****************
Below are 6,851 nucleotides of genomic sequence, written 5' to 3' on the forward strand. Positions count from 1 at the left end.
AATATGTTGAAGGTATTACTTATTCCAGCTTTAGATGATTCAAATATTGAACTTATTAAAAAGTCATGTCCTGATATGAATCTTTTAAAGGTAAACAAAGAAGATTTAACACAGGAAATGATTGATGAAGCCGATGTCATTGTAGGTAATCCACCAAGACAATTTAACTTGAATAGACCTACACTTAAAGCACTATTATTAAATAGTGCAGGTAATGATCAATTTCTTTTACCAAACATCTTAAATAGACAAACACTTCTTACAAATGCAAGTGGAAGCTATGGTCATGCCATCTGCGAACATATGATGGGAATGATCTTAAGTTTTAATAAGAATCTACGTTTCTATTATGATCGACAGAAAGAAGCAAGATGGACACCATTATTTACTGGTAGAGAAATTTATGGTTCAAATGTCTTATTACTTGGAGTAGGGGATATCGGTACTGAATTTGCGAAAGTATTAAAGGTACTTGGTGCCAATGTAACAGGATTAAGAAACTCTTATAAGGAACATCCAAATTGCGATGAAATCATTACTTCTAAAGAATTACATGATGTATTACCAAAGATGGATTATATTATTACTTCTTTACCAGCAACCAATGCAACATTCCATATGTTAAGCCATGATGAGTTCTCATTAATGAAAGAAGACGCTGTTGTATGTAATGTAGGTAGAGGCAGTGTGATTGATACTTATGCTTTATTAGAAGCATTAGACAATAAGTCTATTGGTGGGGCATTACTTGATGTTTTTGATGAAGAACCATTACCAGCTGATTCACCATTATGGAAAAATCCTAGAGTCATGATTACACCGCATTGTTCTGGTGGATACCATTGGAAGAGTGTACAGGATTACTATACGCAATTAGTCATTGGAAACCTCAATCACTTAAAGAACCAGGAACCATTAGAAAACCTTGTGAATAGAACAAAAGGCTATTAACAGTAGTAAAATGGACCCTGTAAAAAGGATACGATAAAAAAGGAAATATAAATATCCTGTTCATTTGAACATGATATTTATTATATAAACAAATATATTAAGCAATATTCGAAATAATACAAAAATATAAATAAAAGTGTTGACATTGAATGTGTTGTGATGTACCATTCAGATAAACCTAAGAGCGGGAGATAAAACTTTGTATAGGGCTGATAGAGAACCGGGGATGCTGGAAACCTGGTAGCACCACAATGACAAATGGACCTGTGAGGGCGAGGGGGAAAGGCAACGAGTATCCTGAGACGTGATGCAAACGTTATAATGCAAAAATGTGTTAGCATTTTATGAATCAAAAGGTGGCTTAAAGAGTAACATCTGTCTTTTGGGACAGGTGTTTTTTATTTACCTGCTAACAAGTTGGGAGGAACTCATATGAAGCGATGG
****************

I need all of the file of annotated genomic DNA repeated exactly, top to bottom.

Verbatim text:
Below are 6,851 nucleotides of genomic sequence, written 5' to 3' on the forward strand. Positions count from 1 at the left end.
AATATGTTGAAGGTATTACTTATTCCAGCTTTAGATGATTCAAATATTGAACTTATTAAAAAGTCATGTCCTGATATGAATCTTTTAAAGGTAAACAAAGAAGATTTAACACAGGAAATGATTGATGAAGCCGATGTCATTGTAGGTAATCCACCAAGACAATTTAACTTGAATAGACCTACACTTAAAGCACTATTATTAAATAGTGCAGGTAATGATCAATTTCTTTTACCAAACATCTTAAATAGACAAACACTTCTTACAAATGCAAGTGGAAGCTATGGTCATGCCATCTGCGAACATATGATGGGAATGATCTTAAGTTTTAATAAGAATCTACGTTTCTATTATGATCGACAGAAAGAAGCAAGATGGACACCATTATTTACTGGTAGAGAAATTTATGGTTCAAATGTCTTATTACTTGGAGTAGGGGATATCGGTACTGAATTTGCGAAAGTATTAAAGGTACTTGGTGCCAATGTAACAGGATTAAGAAACTCTTATAAGGAACATCCAAATTGCGATGAAATCATTACTTCTAAAGAATTACATGATGTATTACCAAAGATGGATTATATTATTACTTCTTTACCAGCAACCAATGCAACATTCCATATGTTAAGCCATGATGAGTTCTCATTAATGAAAGAAGACGCTGTTGTATGTAATGTAGGTAGAGGCAGTGTGATTGATACTTATGCTTTATTAGAAGCATTAGACAATAAGTCTATTGGTGGGGCATTACTTGATGTTTTTGATGAAGAACCATTACCAGCTGATTCACCATTATGGAAAAATCCTAGAGTCATGATTACACCGCATTGTTCTGGTGGATACCATTGGAAGAGTGTACAGGATTACTATACGCAATTAGTCATTGGAAACCTCAATCACTTAAAGAACCAGGAACCATTAGAAAACCTTGTGAATAGAACAAAAGGCTATTAACAGTAGTAAAATGGACCCTGTAAAAAGGATACGATAAAAAAGGAAATATAAATATCCTGTTCATTTGAACATGATATTTATTATATAAACAAATATATTAAGCAATATTCGAAATAATACAAAAATATAAATAAAAGTGTTGACATTGAATGTGTTGTGATGTACCATTCAGATAAACCTAAGAGCGGGAGATAAAACTTTGTATAGGGCTGATAGAGAACCGGGGATGCTGGAAACCTGGTAGCACCACAATGACAAATGGACCTGTGAGGGCGAGGGGGAAAGGCAACGAGTATCCTGAGACGTGATGCAAACGTTATAATGCAAAAATGTGTTAGCATTTTATGAATCAAAAGGTGGCTTAAAGAGTAACATCTGTCTTTTGGGACAGGTGTTTTTTATTTACCTGCTAACAAGTTGGGAGGAACTCATATGAAGCGATGG